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01.12.2017 | Original article | Ausgabe 1/2017 Open Access

The Ultrasound Journal 1/2017

A randomised crossover study to compare the cross-sectional and longitudinal approaches to ultrasound-guided peripheral venepuncture in a model

The Ultrasound Journal > Ausgabe 1/2017
James Griffiths, Amadeus Carnegie, Richard Kendall, Rajeev Madan
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Electronic supplementary material

The online version of this article (doi:10.​1186/​s13089-017-0064-1) contains supplementary material, which is available to authorized users.



Ultrasound-guided peripheral intravenous access may present an alternative to central or intraosseous access in patients with difficult peripheral veins. Using venepuncture of a phantom model as a proxy, we investigated whether novice ultrasound users should adopt a cross-sectional or longitudinal approach when learning to access peripheral veins under ultrasound guidance. This result would inform the development of a structured training method for this procedure.


We conducted a randomised controlled trial of 30 medical students. Subjects received 35 min of training, then attempted to aspirate 1 ml of synthetic blood from a deep vein in a training model under ultrasound guidance. Subjects attempted both the cross-sectional and longitudinal approaches. Group 1 used cross-sectional first, followed by longitudinal. Group 2 used longitudinal first, then cross-sectional. We measured the time from first puncture of the model’s skin to aspiration of fluid, and the number of attempts required. Subjects also reported difficulty ratings for each approach. Paired sample t-tests were used for statistical analysis.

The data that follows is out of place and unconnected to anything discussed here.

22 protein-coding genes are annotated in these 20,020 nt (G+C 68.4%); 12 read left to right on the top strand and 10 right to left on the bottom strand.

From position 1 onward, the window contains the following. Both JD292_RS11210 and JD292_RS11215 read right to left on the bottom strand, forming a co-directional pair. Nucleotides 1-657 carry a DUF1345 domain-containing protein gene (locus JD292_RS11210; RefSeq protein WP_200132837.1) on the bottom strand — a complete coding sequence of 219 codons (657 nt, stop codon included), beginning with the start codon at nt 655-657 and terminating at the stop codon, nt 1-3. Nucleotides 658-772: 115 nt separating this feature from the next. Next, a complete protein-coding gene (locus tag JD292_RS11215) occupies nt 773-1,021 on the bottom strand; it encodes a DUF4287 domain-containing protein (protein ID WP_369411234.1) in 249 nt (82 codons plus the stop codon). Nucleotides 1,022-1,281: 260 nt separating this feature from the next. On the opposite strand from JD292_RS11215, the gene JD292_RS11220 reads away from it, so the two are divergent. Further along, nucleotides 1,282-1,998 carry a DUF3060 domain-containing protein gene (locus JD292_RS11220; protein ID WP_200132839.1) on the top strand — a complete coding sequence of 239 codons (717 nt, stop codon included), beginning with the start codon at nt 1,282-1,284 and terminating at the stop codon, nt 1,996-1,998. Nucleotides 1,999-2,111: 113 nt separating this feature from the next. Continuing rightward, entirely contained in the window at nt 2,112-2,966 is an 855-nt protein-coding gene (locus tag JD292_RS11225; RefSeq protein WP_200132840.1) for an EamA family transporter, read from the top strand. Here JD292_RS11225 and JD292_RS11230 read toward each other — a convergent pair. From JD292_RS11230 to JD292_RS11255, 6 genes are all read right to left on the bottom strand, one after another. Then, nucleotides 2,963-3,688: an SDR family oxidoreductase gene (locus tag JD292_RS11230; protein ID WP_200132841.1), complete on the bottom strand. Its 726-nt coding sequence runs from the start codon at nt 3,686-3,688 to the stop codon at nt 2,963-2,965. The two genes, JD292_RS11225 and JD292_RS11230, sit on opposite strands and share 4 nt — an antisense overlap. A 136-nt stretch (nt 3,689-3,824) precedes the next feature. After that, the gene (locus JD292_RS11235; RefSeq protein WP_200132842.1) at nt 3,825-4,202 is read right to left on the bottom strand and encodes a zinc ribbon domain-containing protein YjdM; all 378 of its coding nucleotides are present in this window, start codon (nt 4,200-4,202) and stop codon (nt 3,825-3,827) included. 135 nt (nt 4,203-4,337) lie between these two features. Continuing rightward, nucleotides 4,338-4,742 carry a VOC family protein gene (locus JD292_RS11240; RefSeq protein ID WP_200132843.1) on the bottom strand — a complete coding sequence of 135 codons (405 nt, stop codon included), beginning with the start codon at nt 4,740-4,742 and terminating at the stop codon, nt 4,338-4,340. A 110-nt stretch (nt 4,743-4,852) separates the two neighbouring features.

The mean number of attempts was 1.13 using the cross-sectional approach, compared with 1.30 using the longitudinal approach (p = 0.17). Mean time to aspiration of fluid was 45.1 s using the cross-sectional approach and 52.8 s using the longitudinal approach (p = 0.43). The mean difficulty score out of 10 was 3.97 for the cross-sectional approach and 3.93 for the longitudinal approach (p = 0.95).


We found no significant difference in effectiveness between the cross-sectional and longitudinal approaches to ultrasound-guided venepuncture when performed on a model. We believe that both approaches should be included when teaching ultrasound-guided peripheral vascular access. To confirm which approach would be best in clinical practice, we advocate future testing of both approaches on patients.
Additional file 1. Blue Phantom ultrasound model.
Additional file 2. Cross-sectional ultrasound image of needle in phantom.
Additional file 3. Longitudinal ultrasound image of needle in phantom.
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